“The world as a whole is getting more religious,” said Professor of Politics at the University of London Eric Kaufmann, speaking at the Wilson Center for the launch of his latest book, Shall the Religious Inherit the Earth? Due to their consistently higher birthrates, religious fundamentalists may reverse the tide of secularism within the next century, he said.
According to Kaufmann, fertility rates among the world’s non-religious have dropped to the lowest rates in recorded human history. On the other hand, fundamentalist women in the developed world continue to have higher fertility rates in spite of increased incomes and education. [Video Below]
Meanwhile, rapid population growth in the developing world – where over 95 percent of people identify with a religion – has led to a more religious world overall, he said. This growth is mostly an “indirect effect” of religiousness, said Kaufmann. “People are not having lots of children because they are religious; what’s happening is you have people who are poor, where the women have low education, who have lots of children, and happen to be religious.” As developing countries go through a demographic transition in which increased incomes and access to education and family planning lead to lower fertility rates, population growth will slow. But, he said, this will not reverse the overall trend.
The polarization of religion, despite rising incomes in the developing world, has caused a rise in fundamentalism worldwide, Kaufmann said. Moderate religions “are to some extent being torn apart by two forces, one of which is secularism, and the other of which is fundamentalism.” Fundamentalist religions, such as Anabaptists, Mormons, Haredi Jews, or Salafi Islamists, have grown rapidly due to their social, and sometimes physical, segregation from mainstream society. The rise in fundamentalism is partly due to “secularism posing a challenge to the established religious order and in a way religion responding and saying, well we actually have to draw some boundaries as to what we believe in because otherwise the religion is going to be eviscerated,” said Kaufmann.
“The Haredisation of the Jewish World”
While the numbers indicate sweeping social and political changes within the next century, Kaufmann noted that “it’s not the case that demography is destiny.” But demography is a “contributing factor or a conditioning factor,” he said.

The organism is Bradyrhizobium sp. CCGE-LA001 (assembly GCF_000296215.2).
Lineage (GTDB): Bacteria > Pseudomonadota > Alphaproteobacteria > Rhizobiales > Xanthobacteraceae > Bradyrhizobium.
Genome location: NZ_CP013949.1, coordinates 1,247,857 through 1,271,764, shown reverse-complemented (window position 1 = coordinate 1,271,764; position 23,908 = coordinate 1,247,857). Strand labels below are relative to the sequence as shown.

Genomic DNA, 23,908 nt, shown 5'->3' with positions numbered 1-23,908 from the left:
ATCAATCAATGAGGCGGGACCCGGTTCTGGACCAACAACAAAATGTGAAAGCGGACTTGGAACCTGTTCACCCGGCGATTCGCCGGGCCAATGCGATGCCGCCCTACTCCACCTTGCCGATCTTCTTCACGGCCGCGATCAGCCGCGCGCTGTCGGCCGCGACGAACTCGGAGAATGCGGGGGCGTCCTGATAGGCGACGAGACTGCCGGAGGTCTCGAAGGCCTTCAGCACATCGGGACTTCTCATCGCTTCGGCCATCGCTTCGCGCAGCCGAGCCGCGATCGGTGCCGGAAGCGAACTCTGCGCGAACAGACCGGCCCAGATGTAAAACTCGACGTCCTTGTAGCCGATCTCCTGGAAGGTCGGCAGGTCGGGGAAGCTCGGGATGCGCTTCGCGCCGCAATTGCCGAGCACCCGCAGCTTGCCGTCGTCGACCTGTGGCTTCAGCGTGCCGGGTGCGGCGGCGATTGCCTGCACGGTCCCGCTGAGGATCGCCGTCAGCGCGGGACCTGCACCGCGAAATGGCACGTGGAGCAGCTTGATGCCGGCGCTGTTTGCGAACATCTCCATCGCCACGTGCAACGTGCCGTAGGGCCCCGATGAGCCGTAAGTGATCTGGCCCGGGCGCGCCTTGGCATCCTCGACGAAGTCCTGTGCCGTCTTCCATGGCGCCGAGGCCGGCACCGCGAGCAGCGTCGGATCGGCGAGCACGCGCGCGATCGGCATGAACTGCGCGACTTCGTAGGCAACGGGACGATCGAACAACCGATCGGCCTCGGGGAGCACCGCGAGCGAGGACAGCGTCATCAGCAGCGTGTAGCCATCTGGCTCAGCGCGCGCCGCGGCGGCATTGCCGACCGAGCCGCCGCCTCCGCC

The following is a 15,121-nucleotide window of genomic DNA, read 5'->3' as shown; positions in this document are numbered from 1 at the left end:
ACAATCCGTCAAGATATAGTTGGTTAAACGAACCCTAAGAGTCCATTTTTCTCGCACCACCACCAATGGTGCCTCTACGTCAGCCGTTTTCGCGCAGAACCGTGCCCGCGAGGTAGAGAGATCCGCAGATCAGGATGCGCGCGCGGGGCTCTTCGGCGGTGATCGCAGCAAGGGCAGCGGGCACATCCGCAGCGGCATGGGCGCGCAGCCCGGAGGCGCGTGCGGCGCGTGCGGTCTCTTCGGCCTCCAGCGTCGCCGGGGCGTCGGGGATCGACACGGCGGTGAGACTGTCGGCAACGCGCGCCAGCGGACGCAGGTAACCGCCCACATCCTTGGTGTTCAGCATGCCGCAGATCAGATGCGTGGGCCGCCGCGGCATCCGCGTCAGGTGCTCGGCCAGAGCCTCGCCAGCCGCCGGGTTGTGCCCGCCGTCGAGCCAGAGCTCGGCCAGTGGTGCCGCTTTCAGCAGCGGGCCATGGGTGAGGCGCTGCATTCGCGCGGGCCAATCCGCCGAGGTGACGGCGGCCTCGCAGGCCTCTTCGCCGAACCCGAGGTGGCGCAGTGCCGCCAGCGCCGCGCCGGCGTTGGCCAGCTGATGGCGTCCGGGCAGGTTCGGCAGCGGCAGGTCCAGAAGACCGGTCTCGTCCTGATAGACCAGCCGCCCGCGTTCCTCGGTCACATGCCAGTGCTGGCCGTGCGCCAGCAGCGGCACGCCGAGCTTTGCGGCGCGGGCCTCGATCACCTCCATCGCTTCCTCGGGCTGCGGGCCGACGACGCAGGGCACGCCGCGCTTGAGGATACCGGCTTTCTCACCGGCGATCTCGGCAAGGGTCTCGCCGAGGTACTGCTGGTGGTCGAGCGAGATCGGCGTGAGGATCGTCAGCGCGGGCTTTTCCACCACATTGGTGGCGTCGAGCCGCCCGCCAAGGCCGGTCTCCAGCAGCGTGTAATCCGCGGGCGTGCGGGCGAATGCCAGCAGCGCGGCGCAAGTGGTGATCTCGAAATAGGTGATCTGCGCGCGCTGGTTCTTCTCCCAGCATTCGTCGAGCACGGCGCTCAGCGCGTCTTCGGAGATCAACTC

In Israel, for example, there is a “major religio-demographic revolution going on within global Judaism and this is the shift from secular or liberal strands of Judaism, which currently form the mainstream, to orthodoxy,” said Kaufmann. The population of Israel’s Haredim, or ultra-Orthodox, have been rapidly expanding. Haredi women currently average 7.61 children per woman, in comparison to the non-Haredi Jewish fertility rate of 2.27 (p. 226). By next year, secular Jews will be a minority of the Israeli primary school system and by 2050, the Haredim will form the majority of Israeli Jews.
By 2019, Haredi military exemptions will account for 23 percent of all draft-eligible 18 year-olds, which “could become a security problem” for Israeli military forces, Kaufmann writes in his book (p. 235-6). In addition, the majority of Haredi men devote their lives to full-time religious study in heavily subsidized yeshivas. In 1996, only 40 percent of Haredi men aged 25 to 56 worked and an average 70 percent of their incomes came from government transfers, according to a 2000 study by Eli Berman. Some high-ranking Israeli officials have expressed a fear that “within 10 years, the welfare state could be facing almost a situation of collapse,” Kaufmann said.
Overall, “Haredi growth is nudging the central tendency of Israeli politics to the right,” writes Kaufmann in his book (p. 240). The Haredim are historically anti-Zionist and support a two-state solution in order to trade majority-Arab territory for a more Jewish Israel. However, growing expansion of Haredi settlements into East Jerusalem has given them a greater stake in keeping the borders of Jerusalem intact, thus complicating their stance on the “land for peace” issue, he said. Ultimately, “the demography of Israeli Jewry will make peace harder to achieve,” he writes (p. 247).
“The Islamist Crescendo”
“Demography has made a difference in the Muslim world,” said Kaufmann. As the religious rural poor – who have high fertility rates – migrated to predominantly secular Arab cities, they provided a “large constituency which could be mobilized by a new Islamist movement,” he said. “The great migration of the pious masses from the countryside into urban politics is the big demographic story behind the Islamist crescendo,” he writes in his book (p. 120).
Due to Islamist pro-natalist and anti-contraception policies, “family planning began two decades later in most Arab states than in the rest of the developing world,” writes Kaufmann (p. 127). The resulting youth bulge of economically and politically frustrated youth proved a major factor in the Arab Spring, according to Kaufmann (and others). “When the dust settles,” religious fundamentalist groups, such as Egypt’s Muslim Brotherhood, are likely to be “a major force,” he said. Post-revolution democracies in the Arab world could very well lead to “more religious populism,” he said. “We can’t rule that out.”
Surveys of Muslim cities show that “Muslim women most in favor of sharia bear twice as many children as Muslim women who are least in favor,” he writes (p. 130). And as Arab countries develop, secular fertility rates will decline, widening the fertility gap. “Ironically, demographic radicalism will gain momentum if Muslim societies open up,” he writes (p. 157). “The religious shall inherit the earth.”
Sources: Foreign Policy, Guardian, Population Action International, Population Council, The Quarterly Journal of Economics, USA Today.